How To Navigate Decarbonization: The Pathway To Energy Transition

By Kent Kaufield, Energy Leader at EY Canada

Less than a year ago, it’s unlikely any forecaster would have predicted that global oil demand would drop below 92 million barrels per day in the next decade or two — let alone in a few months. While the industry is optimistic that global demand for oil will increase in the months ahead, how quickly and by how much is still uncertain.

The previously unthinkable question: “what happens if demand drops by over 10%?” is now front and centre in all future planning exercises. Planning for these types of demand drops — hopefully next time with longer time frames — will now be a standard expectation of key stakeholders in the organization and investment community.

Along with the question of demand comes the question of renewables. While future projections indicate hydrocarbons will continue to be the primary sources of global energy for another generation, the accelerating renewable trajectory will eventually impact growth in oil demand.

This demand uncertainty, increasing renewable competitiveness and growing climate change regulatory and policy frameworks are leading oil and gas companies towards an uptick in decarbonization — and down the pathway to an energy transition.

Let me be clear: decarbonization doesn’t mean shutting down the oil sands. Decarbonization means truly understanding the carbon footprint and having a transparent, thoughtful strategy to reduce it.

Decarbonization is critical to achieving net zero emissions and, in turn, attracting capital investments needed to pursue growth and extraction opportunities. For the oil and gas industry, investments have been made in negative emissions technology — either through CO2 removals or capture and storage projects, as well as investing in carbon offsets. But as companies continue to emit CO2, they’ll have to remove CO2. And the cost of doing both at the same time quickly starts to become unmanageable.

In the absence of an enterprise-wide decarbonization initiative, net zero targets are unlikely to be achieved. Companies will have to consider these three main components when developing a holistic, long-term decarbonization strategy.

1) Strategy: Decarbonization does not begin and end at the operational level, it’s enterprise-wide. All functions, lines of business, suppliers and customers must be included in a decarbonization strategy. Advanced organizations will have an end-to-end decarbonization data capture and reporting process that supports the strategic objectives and reports on key execution metrics required to make decisions and investments to achieve those objectives.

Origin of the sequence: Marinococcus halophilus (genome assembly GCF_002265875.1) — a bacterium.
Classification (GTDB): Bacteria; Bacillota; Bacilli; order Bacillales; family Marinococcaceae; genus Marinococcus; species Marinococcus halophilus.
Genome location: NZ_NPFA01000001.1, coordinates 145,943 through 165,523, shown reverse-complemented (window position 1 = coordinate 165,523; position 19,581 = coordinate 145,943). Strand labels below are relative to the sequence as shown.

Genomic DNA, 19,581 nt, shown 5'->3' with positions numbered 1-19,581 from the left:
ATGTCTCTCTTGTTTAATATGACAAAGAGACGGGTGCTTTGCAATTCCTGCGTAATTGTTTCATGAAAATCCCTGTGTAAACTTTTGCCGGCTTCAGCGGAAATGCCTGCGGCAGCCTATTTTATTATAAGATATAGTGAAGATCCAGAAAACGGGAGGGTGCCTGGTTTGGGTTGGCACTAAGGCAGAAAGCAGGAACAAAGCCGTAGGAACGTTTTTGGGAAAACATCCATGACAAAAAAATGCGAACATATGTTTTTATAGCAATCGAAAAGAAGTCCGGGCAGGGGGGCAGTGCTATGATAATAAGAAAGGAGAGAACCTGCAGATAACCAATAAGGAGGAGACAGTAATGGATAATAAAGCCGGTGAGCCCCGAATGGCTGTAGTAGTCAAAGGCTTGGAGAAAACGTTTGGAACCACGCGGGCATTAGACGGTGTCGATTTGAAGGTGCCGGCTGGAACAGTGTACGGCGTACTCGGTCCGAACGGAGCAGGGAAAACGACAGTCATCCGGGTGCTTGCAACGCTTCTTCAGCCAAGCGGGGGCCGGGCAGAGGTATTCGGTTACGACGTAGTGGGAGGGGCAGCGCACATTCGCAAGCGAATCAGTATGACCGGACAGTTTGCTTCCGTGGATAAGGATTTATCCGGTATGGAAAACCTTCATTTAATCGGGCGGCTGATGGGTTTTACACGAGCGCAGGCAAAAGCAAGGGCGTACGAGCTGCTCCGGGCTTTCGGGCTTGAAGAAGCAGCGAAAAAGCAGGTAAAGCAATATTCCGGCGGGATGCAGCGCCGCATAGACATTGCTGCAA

2) Transparency: Capital markets, industry regulators, employees and society are demanding greater transparency in all aspects of organizational climate strategy and execution. It’s only a matter of time before environmental, social and governance reporting (ESG) becomes a standardized, legal requirement for many organizations. Stakeholders will expect organizations to set decarbonization targets and report measurable progress towards those targets on a quarterly and annual basis, much more aligned with historical financial reporting.

3) Data: Many organizations lack common processes and controls to capture carbon data on a routine basis. Currently, senior management typically relies on decarbonization analysis prepared at varying levels within the organization and it’s manually aggregated for corporate sustainability reporting. The foundation for a decarbonization strategy is for any organization to truly know and understand its current carbon footprint. Processes and controls need to be designed and implemented to capture carbon data at the source, so that it can be measured and reported on a timely basis.

Renewable sources of energy are now more cost competitive and becoming a growing percentage of the energy mix as each year passes. It’s clear renewables and the move towards net zero emissions — both adopted by the oil and gas industry and others — will have a major impact on oil supply and demand going forward. This is creating a particularly harsh reality for Canadian oil and gas companies who rely on long-term oil demand to get a fair return on their capital-intensive investments.

Fortunately, the industry has a well-established culture of innovation and ingenuity that has proven to be resilient through the many ups and downs of commodity cycles. And many organizations are already driving greater efforts to both respond to evolving demands and enhance their own ESG practices. Identifying baseline metrics, setting reduction targets and ensuring management is aligned to achieve those targets are essential elements to success.

Just last week, Enbridge Inc. demonstrated their leadership by announcing it will link progress on ESG targets and goals to incentive compensation. Linking executive compensation to ESG metrics can be a critical steppingstone for the sector to encourage further decarbonization and ensure the transition strategy is measurable and transparent.

Canadian oil and gas companies recognize the opportunities that decarbonization can offer to evolve and continue their own pathway to long-term success. Organizations who can balance supply and demand with navigating the path to energy transition will be in the best position to secure greater capital and attract the next generation workforce that the industry will require to move forward.

Kent Kaufield is the Energy Leader at EY Canada, based in Calgary. For more insights on navigating the energy transition, visit


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